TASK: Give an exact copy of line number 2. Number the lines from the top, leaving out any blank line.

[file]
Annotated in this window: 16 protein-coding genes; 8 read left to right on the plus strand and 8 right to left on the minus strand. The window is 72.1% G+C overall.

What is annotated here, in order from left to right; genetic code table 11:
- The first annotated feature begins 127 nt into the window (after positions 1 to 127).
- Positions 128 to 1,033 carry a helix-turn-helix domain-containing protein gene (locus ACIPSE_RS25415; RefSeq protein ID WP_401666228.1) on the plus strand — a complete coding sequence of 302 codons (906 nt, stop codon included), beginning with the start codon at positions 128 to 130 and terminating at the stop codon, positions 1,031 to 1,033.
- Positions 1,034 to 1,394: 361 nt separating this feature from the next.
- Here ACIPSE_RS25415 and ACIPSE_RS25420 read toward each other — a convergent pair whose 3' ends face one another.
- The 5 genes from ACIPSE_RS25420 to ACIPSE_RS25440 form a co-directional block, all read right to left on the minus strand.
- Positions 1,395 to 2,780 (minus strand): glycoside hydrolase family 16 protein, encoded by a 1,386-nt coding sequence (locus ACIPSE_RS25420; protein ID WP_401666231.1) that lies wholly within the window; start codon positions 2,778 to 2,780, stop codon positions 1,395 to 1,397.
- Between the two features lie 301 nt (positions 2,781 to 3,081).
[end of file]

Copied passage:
What is annotated here, in order from left to right; genetic code table 11: